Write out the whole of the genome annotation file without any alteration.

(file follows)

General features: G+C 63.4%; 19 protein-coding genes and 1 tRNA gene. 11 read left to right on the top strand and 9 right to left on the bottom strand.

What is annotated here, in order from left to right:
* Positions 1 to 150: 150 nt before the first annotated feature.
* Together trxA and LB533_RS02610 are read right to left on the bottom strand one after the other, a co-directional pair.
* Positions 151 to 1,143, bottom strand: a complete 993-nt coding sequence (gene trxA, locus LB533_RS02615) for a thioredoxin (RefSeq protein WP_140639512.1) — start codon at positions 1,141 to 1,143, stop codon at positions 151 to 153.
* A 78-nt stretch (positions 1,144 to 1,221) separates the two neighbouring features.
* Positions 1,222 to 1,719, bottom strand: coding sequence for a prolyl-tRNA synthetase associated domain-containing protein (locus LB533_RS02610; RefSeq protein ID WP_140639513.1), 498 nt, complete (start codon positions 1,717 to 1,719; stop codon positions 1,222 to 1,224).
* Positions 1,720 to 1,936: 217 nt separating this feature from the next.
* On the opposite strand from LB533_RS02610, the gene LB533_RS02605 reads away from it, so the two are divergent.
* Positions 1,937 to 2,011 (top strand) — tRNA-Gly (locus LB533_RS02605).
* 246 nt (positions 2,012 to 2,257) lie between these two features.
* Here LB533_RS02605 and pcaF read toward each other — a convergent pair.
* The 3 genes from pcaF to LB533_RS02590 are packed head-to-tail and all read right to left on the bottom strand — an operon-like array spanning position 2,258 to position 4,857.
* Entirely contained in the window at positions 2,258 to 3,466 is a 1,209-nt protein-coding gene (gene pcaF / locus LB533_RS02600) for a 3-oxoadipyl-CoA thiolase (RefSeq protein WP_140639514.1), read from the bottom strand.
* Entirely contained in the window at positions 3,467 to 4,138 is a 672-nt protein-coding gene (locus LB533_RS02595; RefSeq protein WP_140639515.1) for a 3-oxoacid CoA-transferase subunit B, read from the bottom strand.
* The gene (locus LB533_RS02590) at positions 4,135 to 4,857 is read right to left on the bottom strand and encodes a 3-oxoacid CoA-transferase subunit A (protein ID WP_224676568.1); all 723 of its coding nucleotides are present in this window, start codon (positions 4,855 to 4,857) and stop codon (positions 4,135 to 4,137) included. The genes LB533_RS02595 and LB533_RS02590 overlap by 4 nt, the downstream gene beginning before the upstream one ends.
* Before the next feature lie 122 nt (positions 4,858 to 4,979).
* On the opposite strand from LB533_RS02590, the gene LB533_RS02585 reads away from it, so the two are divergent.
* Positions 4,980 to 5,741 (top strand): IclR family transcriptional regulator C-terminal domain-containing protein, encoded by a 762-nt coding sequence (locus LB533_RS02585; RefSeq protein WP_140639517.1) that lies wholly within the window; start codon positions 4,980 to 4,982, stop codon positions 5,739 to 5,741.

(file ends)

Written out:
General features: G+C 63.4%; 19 protein-coding genes and 1 tRNA gene. 11 read left to right on the top strand and 9 right to left on the bottom strand.

What is annotated here, in order from left to right:
* Positions 1 to 150: 150 nt before the first annotated feature.
* Together trxA and LB533_RS02610 are read right to left on the bottom strand one after the other, a co-directional pair.
* Positions 151 to 1,143, bottom strand: a complete 993-nt coding sequence (gene trxA, locus LB533_RS02615) for a thioredoxin (RefSeq protein WP_140639512.1) — start codon at positions 1,141 to 1,143, stop codon at positions 151 to 153.
* A 78-nt stretch (positions 1,144 to 1,221) separates the two neighbouring features.
* Positions 1,222 to 1,719, bottom strand: coding sequence for a prolyl-tRNA synthetase associated domain-containing protein (locus LB533_RS02610; RefSeq protein ID WP_140639513.1), 498 nt, complete (start codon positions 1,717 to 1,719; stop codon positions 1,222 to 1,224).
* Positions 1,720 to 1,936: 217 nt separating this feature from the next.
* On the opposite strand from LB533_RS02610, the gene LB533_RS02605 reads away from it, so the two are divergent.
* Positions 1,937 to 2,011 (top strand) — tRNA-Gly (locus LB533_RS02605).
* 246 nt (positions 2,012 to 2,257) lie between these two features.
* Here LB533_RS02605 and pcaF read toward each other — a convergent pair.
* The 3 genes from pcaF to LB533_RS02590 are packed head-to-tail and all read right to left on the bottom strand — an operon-like array spanning position 2,258 to position 4,857.
* Entirely contained in the window at positions 2,258 to 3,466 is a 1,209-nt protein-coding gene (gene pcaF / locus LB533_RS02600) for a 3-oxoadipyl-CoA thiolase (RefSeq protein WP_140639514.1), read from the bottom strand.
* Entirely contained in the window at positions 3,467 to 4,138 is a 672-nt protein-coding gene (locus LB533_RS02595; RefSeq protein WP_140639515.1) for a 3-oxoacid CoA-transferase subunit B, read from the bottom strand.
* The gene (locus LB533_RS02590) at positions 4,135 to 4,857 is read right to left on the bottom strand and encodes a 3-oxoacid CoA-transferase subunit A (protein ID WP_224676568.1); all 723 of its coding nucleotides are present in this window, start codon (positions 4,855 to 4,857) and stop codon (positions 4,135 to 4,137) included. The genes LB533_RS02595 and LB533_RS02590 overlap by 4 nt, the downstream gene beginning before the upstream one ends.
* Before the next feature lie 122 nt (positions 4,858 to 4,979).
* On the opposite strand from LB533_RS02590, the gene LB533_RS02585 reads away from it, so the two are divergent.
* Positions 4,980 to 5,741 (top strand): IclR family transcriptional regulator C-terminal domain-containing protein, encoded by a 762-nt coding sequence (locus LB533_RS02585; RefSeq protein WP_140639517.1) that lies wholly within the window; start codon positions 4,980 to 4,982, stop codon positions 5,739 to 5,741.